Fort Macomb is a 19th-century United States brick fort in Louisiana, on the western shore of Chef Menteur Pass. The fort is adjacent to the Venetian Isles community, now legally within the city limits of New Orleans, Louisiana. This community was some miles distant from the city when first built and is still distant from the main developed portion of the city.The fort was operational for 50 years, seeing brief action during the Civil War as Union forces began their conquest and occupation of New Orleans. Ruins of most of the fort remain today.
Backstory and Context
The fort and its land are now owned by the State of Louisiana. While some efforts were made to open it to limited tourism in the late 20th century, the decaying condition of the fort was judged too hazardous for public visits. The similar but better preserved Fort Pike, some 10 miles away at the Rigolets, is the regional coastal fort that is open to visitors.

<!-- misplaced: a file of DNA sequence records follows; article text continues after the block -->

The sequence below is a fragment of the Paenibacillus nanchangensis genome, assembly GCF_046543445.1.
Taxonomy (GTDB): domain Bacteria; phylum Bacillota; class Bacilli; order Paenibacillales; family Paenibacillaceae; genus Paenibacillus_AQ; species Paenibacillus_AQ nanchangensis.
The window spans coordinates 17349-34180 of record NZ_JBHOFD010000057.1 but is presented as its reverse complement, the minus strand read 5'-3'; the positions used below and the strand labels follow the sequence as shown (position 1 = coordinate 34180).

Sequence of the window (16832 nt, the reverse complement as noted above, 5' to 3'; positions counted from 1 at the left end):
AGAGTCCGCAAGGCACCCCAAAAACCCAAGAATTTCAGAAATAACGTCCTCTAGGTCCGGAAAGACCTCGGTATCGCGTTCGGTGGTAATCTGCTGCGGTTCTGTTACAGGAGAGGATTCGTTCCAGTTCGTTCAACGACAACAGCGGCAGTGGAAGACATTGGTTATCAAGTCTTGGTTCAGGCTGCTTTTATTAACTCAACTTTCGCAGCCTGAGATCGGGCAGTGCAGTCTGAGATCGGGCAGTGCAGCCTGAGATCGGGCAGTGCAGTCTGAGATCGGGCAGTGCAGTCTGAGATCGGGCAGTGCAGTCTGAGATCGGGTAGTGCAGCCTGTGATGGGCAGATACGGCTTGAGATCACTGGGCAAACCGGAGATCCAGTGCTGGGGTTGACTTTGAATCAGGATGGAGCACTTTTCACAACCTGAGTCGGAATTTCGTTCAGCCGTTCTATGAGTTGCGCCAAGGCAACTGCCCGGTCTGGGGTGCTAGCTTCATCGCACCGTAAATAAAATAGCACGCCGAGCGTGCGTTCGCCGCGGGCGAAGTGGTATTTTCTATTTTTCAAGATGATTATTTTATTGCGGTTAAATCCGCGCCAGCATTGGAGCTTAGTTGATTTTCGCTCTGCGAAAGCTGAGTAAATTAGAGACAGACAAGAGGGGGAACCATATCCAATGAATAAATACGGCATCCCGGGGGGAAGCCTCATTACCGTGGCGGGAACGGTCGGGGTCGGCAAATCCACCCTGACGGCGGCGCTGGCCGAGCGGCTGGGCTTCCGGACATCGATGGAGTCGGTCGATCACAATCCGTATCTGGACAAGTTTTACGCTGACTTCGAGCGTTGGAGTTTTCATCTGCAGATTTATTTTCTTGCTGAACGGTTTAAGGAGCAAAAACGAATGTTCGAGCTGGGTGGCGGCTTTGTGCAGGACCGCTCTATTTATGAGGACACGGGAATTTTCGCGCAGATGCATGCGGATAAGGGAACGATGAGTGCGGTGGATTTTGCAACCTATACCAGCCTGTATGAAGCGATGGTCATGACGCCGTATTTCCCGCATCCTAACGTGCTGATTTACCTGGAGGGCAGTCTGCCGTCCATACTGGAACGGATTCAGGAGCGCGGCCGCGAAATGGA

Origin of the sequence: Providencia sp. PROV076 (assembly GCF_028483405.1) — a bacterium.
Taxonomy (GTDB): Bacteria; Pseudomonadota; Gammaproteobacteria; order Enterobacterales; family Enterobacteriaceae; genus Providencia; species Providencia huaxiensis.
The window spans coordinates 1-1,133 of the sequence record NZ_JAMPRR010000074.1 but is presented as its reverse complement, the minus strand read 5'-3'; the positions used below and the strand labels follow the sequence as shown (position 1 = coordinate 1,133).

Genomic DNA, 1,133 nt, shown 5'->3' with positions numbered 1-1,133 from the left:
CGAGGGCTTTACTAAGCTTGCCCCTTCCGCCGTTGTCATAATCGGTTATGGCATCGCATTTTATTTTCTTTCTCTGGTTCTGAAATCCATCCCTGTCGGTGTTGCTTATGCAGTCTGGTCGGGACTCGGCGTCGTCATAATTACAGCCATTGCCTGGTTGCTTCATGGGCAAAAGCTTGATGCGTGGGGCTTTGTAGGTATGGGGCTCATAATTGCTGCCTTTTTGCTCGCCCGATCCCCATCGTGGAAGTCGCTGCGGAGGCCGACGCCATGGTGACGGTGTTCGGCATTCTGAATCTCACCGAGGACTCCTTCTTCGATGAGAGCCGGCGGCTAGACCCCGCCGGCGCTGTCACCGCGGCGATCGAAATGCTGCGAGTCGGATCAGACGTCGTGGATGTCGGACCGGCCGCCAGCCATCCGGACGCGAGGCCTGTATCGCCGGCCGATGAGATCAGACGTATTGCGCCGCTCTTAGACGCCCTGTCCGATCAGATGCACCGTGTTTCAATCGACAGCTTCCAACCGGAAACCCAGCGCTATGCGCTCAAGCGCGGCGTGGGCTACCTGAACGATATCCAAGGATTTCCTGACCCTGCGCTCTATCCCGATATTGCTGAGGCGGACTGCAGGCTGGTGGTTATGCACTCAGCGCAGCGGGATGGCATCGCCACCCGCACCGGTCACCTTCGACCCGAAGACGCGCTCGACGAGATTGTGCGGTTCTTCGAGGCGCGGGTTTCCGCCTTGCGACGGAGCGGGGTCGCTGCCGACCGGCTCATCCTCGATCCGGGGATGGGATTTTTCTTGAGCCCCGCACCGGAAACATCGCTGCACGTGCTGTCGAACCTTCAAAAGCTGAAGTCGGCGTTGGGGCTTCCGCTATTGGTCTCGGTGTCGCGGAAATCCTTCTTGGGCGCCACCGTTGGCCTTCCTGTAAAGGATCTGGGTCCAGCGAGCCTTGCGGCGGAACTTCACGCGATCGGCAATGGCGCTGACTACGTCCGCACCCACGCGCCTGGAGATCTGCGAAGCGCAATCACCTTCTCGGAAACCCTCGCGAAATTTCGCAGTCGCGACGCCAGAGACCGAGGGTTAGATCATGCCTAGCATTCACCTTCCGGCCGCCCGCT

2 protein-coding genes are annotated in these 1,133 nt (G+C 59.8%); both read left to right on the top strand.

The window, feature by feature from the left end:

A portion of the fort's old moat had been turned into a canal as part of a small marina. The wakes from incoming and outgoing boats were wearing away the outer wall of the fort and accelerating the structural damage. Hurricane Katrina destroyed the marina in 2005. The fort is now protected by riprap. It needs structural stabilization to reverse the previous damage.
“Fort Macomb,” New Orleans Historical, accessed February 7, 2017,http://neworleanshistorical.org/items/show/117.